On March 18 at noon, join Dr. William D. Phillips, winner of the 1997 Nobel Prize in Physics, as he speaks at the AU Physics Department colloquium. Phillips will discuss Quantum Information: a Scientific and Technological Revolution for the 21st Century.
Day: Wednesday, March 18
Time: Noon to 1pm (A reception in the lobby at 11:30am precedes the talk. All are welcome.)
Place: The Forman Theatre on the second floor of the McKinley Building.
The event is free, and all students are welcome.
Two of the great scientific and technical revolutions of the 20th century were the discovery of the quantum nature of the submicroscopic world, and the advent of information science and engineering. Both of these have had a profound effect not only on our daily lives, but on our world view.
Now, at the beginning of the 21st century, we see a marriage of quantum mechanics and information science in a new revolution: quantum information.
Quantum computation and quantum communication are two aspects of this revolution. The first is highly speculative: a new paradigm more different from today’s digital computers than those computers are from the ancient abacus. The second is already a reality, providing information transmission whose security is guaranteed by the laws of physics. The JQI/NIST Laser Cooling and Trapping Group is studying the use of single, ultracold atoms as quantum bits, or qubits, for quantum information processing.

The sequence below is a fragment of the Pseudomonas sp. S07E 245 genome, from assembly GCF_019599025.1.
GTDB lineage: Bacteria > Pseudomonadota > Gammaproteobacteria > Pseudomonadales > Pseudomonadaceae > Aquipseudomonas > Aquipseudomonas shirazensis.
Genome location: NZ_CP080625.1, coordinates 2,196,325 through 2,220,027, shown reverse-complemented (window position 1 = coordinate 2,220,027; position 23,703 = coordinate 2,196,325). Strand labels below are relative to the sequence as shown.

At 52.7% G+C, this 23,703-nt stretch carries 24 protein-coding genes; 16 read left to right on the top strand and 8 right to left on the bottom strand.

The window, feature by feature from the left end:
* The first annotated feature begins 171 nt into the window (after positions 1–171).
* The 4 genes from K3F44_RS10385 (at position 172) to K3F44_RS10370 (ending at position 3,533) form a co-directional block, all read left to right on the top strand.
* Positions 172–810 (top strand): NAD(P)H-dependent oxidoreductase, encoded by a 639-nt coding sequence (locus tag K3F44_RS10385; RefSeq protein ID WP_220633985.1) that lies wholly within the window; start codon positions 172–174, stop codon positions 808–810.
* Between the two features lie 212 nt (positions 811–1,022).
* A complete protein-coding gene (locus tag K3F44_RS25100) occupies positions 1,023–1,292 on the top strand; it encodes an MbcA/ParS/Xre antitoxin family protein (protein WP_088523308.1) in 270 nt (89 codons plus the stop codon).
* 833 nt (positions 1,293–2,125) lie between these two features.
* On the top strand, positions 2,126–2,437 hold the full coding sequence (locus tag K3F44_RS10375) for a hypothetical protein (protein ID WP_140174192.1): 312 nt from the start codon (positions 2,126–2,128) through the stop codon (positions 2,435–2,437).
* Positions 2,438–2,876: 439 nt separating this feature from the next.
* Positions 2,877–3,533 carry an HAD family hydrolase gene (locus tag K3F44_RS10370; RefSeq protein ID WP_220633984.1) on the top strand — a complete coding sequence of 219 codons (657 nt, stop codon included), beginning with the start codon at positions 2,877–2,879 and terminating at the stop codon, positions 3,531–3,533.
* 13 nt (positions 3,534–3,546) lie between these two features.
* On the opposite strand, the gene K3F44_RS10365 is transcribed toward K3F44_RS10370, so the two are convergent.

About Dr. Phillips
Phillips is a NIST fellow and distinguished professor at the Joint Quantum Institute of the U.S. National Institute of Standards and Technology, and the University of Maryland. He won the Nobel Prize in Physics in 1997 for research on using laser light to cool, trap, and control atoms. His discoveries contributed to the creation, a few years later, of Bose-Einstein condensates, a new form of quantum matter predicted over a 100 years ago by Albert Einstein. More recently Phillips’s research includes efforts to use ultracold atoms to create a revolutionary new technology called a quantum computer.
For More Information
Contact Phil Johnson at firstname.lastname@example.org.